Publication Date

Summer 2018

Degree Type


Degree Name

Master of Science (MS)




Raymond Yee

Subject Areas

Mechanical engineering


The A Toroidal LHC ApparatuS (ATLAS) strip tracking detector is scheduled to be upgraded in 2025. The order of magnitude for the hit densities and the radiation damage are expected to increase. When radiation increases, the leakage current increases and the heat generated at the silicon trackers can lead to thermal runaway. Cooling is critical in these detectors.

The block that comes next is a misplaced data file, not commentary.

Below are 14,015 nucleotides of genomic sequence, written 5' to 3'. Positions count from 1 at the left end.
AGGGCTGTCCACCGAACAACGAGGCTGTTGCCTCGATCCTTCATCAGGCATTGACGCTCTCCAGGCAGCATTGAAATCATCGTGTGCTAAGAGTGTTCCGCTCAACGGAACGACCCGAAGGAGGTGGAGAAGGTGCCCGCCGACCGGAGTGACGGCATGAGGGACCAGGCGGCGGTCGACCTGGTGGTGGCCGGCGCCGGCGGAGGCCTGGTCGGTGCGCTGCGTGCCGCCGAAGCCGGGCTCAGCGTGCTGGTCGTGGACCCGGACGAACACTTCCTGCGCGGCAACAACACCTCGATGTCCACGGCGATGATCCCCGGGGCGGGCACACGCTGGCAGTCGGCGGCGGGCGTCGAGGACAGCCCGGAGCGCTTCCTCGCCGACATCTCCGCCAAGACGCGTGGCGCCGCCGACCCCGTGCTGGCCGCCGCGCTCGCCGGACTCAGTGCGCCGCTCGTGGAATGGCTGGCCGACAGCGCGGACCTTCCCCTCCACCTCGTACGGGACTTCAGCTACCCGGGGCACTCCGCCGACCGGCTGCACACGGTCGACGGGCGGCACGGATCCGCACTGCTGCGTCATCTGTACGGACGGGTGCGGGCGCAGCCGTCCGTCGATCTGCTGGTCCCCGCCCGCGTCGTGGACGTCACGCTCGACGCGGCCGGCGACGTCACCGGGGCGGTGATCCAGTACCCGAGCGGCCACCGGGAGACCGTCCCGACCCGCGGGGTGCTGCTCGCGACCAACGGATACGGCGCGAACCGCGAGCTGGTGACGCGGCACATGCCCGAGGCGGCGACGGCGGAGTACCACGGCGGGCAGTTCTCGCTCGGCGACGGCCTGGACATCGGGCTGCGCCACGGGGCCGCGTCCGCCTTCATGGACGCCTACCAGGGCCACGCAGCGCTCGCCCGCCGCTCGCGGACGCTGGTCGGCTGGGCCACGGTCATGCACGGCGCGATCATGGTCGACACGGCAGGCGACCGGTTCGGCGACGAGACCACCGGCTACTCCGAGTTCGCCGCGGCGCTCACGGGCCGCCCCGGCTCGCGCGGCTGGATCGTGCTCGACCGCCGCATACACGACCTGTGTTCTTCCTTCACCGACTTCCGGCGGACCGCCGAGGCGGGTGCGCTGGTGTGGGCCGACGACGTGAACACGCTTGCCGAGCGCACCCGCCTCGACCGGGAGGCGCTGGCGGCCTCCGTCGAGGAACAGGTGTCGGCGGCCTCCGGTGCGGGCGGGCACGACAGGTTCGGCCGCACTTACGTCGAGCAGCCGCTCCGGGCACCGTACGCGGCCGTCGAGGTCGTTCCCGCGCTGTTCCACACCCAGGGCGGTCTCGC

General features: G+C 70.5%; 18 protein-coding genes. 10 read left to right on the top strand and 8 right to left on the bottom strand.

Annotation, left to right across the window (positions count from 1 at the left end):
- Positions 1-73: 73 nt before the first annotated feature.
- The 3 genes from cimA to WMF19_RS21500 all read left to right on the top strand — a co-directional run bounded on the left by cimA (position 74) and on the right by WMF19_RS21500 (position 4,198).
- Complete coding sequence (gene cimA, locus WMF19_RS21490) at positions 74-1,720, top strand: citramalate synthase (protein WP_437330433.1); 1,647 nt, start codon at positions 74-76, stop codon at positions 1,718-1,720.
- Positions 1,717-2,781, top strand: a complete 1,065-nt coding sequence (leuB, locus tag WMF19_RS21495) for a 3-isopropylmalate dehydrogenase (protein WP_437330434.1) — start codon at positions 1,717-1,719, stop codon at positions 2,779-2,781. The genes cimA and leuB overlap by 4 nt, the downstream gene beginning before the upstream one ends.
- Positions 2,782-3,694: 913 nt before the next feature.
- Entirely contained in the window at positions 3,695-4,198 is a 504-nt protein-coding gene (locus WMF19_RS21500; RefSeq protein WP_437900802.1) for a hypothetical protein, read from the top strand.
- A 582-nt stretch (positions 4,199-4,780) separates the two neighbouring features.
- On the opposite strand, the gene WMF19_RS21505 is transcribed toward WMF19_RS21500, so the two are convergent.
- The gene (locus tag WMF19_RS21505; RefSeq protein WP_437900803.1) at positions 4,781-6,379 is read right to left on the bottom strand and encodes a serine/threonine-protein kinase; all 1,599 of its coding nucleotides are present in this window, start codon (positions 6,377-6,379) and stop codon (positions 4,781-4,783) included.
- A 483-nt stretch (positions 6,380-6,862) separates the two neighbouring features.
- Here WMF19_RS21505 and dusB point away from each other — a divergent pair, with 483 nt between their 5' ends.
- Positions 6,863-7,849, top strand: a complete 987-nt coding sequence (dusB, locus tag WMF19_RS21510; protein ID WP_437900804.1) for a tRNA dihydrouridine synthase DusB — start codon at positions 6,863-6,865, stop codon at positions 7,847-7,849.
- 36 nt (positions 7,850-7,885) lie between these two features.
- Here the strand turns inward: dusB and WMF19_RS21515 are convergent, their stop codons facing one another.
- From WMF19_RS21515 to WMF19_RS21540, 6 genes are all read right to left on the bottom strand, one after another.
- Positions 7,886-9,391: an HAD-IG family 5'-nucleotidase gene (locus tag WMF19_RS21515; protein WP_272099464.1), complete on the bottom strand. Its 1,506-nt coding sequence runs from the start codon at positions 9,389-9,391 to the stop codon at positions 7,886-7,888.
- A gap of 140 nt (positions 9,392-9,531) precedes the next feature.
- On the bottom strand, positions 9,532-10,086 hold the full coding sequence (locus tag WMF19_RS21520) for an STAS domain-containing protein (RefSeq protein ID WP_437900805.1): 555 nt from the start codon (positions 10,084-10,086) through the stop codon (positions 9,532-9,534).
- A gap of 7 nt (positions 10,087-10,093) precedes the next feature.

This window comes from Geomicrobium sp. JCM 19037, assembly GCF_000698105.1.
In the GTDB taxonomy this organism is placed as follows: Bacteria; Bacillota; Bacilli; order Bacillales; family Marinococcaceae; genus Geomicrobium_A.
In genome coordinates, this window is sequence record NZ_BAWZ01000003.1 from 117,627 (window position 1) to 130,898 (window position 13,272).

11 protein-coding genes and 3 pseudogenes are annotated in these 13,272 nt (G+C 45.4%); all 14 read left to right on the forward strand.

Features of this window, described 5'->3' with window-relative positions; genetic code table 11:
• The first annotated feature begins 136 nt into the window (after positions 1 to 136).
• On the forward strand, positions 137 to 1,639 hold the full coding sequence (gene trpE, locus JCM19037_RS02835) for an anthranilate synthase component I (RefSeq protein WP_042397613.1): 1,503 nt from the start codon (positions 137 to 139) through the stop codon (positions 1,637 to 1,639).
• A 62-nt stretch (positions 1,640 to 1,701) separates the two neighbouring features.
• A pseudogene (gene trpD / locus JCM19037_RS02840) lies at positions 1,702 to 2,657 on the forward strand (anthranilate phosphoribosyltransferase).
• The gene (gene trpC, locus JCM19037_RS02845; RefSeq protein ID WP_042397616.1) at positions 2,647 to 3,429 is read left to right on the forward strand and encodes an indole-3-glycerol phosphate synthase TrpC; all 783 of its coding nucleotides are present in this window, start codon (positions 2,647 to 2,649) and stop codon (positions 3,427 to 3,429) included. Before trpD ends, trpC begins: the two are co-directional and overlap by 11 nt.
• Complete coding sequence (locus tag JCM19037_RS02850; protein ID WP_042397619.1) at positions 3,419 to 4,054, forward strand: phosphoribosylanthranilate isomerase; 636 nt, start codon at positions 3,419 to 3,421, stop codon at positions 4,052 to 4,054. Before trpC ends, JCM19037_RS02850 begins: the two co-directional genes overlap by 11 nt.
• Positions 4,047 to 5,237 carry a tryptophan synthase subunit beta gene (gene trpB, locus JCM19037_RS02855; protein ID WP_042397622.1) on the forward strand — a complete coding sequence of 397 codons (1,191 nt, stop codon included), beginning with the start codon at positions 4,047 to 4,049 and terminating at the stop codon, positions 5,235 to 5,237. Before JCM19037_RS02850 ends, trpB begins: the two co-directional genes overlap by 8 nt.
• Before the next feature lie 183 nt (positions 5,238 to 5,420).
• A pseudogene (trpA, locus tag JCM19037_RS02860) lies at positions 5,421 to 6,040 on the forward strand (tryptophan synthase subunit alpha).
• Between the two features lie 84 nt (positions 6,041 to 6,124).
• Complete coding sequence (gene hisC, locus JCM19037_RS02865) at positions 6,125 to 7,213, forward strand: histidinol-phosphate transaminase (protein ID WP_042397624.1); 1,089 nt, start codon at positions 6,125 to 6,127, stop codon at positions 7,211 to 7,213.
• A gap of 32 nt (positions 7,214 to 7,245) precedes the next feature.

In this study, a glassy graphitic foam was developed by AllComp Inc.~as a precursor to the adhesives (glues). Graphene\textsc{\char13}s highly anisotropic thermal properties result in high thermal conductivity in the planar direction, while it is low in the normal direction. In these conditions, it is interesting to analyze how varying thickness of the thermal interface materials (TIMs) optimizes for effective thermal conductivity. It was hypothesized that the direction where heat enters the graphitic foam and the size of the cross-sectional area normal to the heat flux direction would affect the overall effective thermal conductivity. Furthermore, the overall effective thermal conductivity is likely reduced when a gap is created between ligands and the bonded surface. In this study, a computational approach was adopted, in which a model was developed using the finite element method. From the simulation results, it was found that 0.2 mm thickness of glue provides a better heat transfer at the interface. Using this thickness, the effective thermal conductivity was found to increase by 2.2\% to 5.7\% depending on the thermal conductivity of the selected filler. The amount of surface area contact between the bonded (titanium) surface and the ligands also alters the required thickness of the glue to reach the heat flux saturation in the graphitic foam. The results demonstrate that the parameters at the interface can be optimized to improve the overall heat transfer via conduction.